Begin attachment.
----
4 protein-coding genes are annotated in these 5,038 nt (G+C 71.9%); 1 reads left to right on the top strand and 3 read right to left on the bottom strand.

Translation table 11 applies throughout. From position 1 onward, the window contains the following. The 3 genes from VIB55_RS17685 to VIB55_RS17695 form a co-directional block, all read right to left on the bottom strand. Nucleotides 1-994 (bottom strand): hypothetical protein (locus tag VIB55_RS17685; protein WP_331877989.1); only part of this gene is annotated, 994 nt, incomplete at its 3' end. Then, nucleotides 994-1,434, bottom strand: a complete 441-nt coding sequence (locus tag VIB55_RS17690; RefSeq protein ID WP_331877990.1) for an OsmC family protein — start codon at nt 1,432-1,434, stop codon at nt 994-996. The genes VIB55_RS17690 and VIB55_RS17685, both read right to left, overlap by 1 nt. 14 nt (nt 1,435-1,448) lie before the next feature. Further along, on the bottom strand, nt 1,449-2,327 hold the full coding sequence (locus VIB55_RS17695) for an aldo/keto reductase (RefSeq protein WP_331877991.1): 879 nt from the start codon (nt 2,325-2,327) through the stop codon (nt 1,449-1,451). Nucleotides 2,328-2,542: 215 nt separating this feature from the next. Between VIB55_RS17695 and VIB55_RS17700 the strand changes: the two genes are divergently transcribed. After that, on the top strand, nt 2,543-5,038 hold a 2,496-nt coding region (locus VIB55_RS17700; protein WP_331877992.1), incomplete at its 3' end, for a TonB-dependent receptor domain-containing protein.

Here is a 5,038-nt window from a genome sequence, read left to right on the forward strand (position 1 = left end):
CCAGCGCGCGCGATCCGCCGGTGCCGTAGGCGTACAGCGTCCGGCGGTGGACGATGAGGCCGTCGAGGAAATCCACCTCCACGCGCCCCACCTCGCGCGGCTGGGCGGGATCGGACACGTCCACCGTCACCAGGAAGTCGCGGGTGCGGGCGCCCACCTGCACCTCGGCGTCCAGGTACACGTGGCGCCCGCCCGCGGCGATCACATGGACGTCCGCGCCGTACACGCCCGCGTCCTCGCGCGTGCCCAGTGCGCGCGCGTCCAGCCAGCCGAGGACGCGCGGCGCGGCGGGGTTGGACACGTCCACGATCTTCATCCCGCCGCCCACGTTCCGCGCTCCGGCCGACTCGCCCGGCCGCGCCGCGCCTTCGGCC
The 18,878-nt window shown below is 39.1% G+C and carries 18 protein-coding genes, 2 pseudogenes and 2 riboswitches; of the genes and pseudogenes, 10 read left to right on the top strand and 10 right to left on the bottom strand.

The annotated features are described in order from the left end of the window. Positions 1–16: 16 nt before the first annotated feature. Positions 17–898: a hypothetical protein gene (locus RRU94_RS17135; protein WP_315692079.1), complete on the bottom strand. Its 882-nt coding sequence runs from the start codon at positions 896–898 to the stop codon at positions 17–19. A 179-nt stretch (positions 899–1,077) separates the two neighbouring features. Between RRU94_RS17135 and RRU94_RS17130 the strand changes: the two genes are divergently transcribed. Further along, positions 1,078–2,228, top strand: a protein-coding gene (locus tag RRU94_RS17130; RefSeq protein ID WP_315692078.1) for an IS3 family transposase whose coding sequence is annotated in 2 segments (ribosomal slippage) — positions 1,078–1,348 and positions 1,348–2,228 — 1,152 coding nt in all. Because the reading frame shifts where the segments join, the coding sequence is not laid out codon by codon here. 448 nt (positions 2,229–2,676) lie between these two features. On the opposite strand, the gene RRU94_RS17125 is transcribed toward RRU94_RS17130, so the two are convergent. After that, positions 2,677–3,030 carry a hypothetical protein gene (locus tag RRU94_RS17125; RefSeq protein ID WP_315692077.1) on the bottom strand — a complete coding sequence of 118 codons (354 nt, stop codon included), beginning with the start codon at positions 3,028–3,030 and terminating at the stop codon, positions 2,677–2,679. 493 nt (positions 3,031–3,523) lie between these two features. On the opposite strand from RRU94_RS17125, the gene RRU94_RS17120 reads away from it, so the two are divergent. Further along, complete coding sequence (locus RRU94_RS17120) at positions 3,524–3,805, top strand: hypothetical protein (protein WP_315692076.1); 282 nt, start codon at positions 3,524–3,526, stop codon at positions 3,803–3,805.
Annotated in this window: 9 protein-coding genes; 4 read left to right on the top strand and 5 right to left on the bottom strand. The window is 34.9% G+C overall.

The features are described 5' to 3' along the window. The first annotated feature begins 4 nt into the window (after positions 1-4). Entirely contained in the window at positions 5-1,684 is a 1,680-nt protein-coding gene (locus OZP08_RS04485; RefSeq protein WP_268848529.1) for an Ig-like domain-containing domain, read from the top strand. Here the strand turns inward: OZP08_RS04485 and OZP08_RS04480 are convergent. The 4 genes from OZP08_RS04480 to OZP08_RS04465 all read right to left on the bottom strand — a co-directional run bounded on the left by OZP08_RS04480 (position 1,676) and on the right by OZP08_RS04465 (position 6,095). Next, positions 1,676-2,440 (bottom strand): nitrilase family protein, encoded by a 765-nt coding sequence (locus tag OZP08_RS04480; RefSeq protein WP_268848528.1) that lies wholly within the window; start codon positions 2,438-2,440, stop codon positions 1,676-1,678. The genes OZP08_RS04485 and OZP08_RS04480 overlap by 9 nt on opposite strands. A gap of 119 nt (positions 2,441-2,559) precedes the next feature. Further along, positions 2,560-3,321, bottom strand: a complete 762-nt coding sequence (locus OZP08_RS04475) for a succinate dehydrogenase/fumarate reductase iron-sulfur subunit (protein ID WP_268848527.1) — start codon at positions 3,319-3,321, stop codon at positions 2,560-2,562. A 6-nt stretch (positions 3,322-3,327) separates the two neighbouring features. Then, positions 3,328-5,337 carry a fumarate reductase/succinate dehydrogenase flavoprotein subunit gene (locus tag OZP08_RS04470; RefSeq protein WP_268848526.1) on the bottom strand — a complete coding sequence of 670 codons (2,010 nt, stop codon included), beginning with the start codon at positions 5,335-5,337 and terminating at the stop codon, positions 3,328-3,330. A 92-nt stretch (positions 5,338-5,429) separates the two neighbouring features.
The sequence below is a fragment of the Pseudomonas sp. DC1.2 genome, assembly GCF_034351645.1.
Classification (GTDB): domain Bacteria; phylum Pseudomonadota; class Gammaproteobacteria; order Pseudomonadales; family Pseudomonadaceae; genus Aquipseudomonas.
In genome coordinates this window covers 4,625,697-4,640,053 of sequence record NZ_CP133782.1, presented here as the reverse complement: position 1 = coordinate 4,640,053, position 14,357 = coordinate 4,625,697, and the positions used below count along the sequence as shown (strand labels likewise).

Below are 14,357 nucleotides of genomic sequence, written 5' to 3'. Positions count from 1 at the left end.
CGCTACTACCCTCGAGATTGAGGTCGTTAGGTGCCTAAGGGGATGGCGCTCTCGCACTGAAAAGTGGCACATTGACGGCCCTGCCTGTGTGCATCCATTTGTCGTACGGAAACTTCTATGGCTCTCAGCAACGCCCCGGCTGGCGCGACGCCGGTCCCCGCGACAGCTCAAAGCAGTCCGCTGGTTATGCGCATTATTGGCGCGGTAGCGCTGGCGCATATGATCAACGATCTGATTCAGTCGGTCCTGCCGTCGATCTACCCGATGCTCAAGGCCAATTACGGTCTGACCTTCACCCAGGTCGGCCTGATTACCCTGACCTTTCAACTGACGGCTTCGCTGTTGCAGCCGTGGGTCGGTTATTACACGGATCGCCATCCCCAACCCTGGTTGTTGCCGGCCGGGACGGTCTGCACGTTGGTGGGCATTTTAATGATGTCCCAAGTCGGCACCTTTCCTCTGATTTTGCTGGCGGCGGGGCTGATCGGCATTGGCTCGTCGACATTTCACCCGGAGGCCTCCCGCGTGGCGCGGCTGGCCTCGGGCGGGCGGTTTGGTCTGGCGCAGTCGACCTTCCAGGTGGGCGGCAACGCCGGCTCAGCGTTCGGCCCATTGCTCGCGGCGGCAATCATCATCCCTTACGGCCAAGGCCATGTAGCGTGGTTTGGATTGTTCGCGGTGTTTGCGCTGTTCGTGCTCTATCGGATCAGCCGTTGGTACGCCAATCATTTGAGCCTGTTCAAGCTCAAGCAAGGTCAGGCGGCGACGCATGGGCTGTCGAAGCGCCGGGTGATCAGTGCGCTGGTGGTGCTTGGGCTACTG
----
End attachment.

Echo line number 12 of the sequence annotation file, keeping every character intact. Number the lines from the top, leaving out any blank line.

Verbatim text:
Below are 14,357 nucleotides of genomic sequence, written 5' to 3'. Positions count from 1 at the left end.